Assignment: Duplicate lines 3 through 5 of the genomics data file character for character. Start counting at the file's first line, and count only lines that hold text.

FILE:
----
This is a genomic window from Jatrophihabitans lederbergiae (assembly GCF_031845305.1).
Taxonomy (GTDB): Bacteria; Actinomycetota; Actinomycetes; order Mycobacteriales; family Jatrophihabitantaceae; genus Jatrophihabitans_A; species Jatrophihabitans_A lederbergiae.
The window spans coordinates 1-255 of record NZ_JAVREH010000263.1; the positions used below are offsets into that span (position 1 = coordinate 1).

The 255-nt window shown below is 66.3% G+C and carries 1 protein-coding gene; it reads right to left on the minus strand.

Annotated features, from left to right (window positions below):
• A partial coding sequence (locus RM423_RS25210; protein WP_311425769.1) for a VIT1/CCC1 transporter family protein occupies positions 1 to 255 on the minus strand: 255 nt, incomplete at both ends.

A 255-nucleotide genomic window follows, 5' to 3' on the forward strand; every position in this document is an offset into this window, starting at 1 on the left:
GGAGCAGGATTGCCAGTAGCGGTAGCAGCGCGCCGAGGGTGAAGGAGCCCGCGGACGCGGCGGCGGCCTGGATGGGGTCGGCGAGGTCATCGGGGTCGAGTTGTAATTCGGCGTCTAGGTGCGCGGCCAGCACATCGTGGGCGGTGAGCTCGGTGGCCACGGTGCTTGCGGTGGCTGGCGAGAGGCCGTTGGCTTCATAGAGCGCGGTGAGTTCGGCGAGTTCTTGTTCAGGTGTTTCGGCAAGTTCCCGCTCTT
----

The window spans coordinates 1-255 of record NZ_JAVREH010000263.1; the positions used below are offsets into that span (position 1 = coordinate 1).

The 255-nt window shown below is 66.3% G+C and carries 1 protein-coding gene; it reads right to left on the minus strand.

Annotated features, from left to right (window positions below):